Sunday, February 14, 2016

"With eyes opened "

"The practice of science happens at the border between the known and the unknown. Standing on the shoulders of giants, we peer into the darkness with eyes opened not in fear but in wonder."
- Brian Cox, physicist

              Physics is fascinating to most curious minds even if we fail to fully understand a gravitational wave or the theory of relativity. One of the most  amazing discoveries of the decade was made by an international team of scientists this week at twin LIGO or Laser Interferometer Gravitational-Wave Observatory's, one in Livingston, Louisiana and the other in Hanford, Washington(US). On Thursday, February 11th physicists and astronomers reported that gravitational waves were detected generated by cosmic collisions or the merging of two black holes. The black holes are 1.3 billion light-years away and about thirty times the mass of the sun. (Audio "chirp" and commentary courtesy of LIGO &YouTube )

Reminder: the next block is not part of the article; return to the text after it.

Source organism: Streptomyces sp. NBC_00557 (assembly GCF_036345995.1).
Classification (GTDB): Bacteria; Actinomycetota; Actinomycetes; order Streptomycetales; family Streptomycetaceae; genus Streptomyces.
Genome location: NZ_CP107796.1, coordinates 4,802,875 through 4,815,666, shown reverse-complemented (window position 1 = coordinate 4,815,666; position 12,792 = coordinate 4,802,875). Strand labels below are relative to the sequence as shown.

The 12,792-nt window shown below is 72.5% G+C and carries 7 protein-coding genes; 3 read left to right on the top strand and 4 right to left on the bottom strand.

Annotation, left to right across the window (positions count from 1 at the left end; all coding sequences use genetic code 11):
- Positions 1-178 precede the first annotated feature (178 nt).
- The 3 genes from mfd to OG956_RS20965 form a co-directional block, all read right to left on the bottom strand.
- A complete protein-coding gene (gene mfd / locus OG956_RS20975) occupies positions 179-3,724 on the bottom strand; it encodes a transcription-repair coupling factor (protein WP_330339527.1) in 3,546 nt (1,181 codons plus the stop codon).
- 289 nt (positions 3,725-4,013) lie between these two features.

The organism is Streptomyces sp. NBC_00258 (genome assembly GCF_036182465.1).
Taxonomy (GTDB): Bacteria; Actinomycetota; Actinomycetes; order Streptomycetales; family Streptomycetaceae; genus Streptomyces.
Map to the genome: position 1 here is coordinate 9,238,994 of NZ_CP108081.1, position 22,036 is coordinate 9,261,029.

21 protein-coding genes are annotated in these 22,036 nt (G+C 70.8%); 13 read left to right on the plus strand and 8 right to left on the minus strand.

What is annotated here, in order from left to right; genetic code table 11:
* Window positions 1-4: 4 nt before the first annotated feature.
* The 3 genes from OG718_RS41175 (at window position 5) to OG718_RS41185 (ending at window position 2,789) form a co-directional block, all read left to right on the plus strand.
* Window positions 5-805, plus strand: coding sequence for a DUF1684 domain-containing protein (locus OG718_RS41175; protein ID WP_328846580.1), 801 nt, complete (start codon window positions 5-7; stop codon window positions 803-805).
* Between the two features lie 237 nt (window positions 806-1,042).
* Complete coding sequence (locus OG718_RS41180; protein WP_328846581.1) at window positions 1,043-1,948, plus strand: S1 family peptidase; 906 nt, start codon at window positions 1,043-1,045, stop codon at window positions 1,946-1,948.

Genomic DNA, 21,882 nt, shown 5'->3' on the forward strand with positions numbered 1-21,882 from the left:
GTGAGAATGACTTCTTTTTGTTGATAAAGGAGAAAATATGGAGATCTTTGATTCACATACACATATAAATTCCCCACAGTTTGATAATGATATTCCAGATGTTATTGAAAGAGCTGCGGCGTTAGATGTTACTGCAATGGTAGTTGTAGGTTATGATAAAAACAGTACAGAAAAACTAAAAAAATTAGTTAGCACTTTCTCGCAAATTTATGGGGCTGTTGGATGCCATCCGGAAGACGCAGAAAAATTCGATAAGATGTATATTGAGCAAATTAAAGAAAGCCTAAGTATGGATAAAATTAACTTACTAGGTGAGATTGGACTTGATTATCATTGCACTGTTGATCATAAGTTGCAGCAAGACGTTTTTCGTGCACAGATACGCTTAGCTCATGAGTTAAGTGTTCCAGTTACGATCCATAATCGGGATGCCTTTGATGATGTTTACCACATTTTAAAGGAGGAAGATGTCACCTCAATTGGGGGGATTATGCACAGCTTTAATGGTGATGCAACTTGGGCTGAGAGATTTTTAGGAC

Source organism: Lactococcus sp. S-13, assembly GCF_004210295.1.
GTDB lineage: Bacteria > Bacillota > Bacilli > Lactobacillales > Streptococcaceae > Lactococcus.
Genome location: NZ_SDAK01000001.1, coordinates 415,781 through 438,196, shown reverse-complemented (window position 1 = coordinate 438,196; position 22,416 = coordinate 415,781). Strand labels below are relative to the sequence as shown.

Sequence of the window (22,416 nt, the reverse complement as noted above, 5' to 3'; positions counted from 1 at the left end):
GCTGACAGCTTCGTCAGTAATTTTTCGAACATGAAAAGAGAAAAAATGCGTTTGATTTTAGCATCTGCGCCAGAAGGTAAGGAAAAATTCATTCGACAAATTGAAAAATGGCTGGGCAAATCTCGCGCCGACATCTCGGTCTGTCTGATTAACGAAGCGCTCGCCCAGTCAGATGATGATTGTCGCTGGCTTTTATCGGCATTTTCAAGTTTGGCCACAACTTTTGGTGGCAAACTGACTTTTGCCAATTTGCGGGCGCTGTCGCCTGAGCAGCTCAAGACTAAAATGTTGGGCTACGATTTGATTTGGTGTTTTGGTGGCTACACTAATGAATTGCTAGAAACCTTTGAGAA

Why is the discovery such a tremendous breakthrough?  A century ago one of the most incredible thinkers in modern academic history, Albert Einstein explained in his  General Theory of Relativity (1915-16) that the force of gravity arose from the curvature of space and time. Matter and energy such as the earth and other planets distort the shape or geometry of the universe similar to how our bodies leave an impression or distort the shape of foam padding.  Now one hundred years later the theory of interweaving space-time is vindicated with the latest information expanding on a much greater and complex understanding of galaxies and stars.
      Where can you learn more about this latest historic discovery? Visit  LIGO  at
 Scientific American




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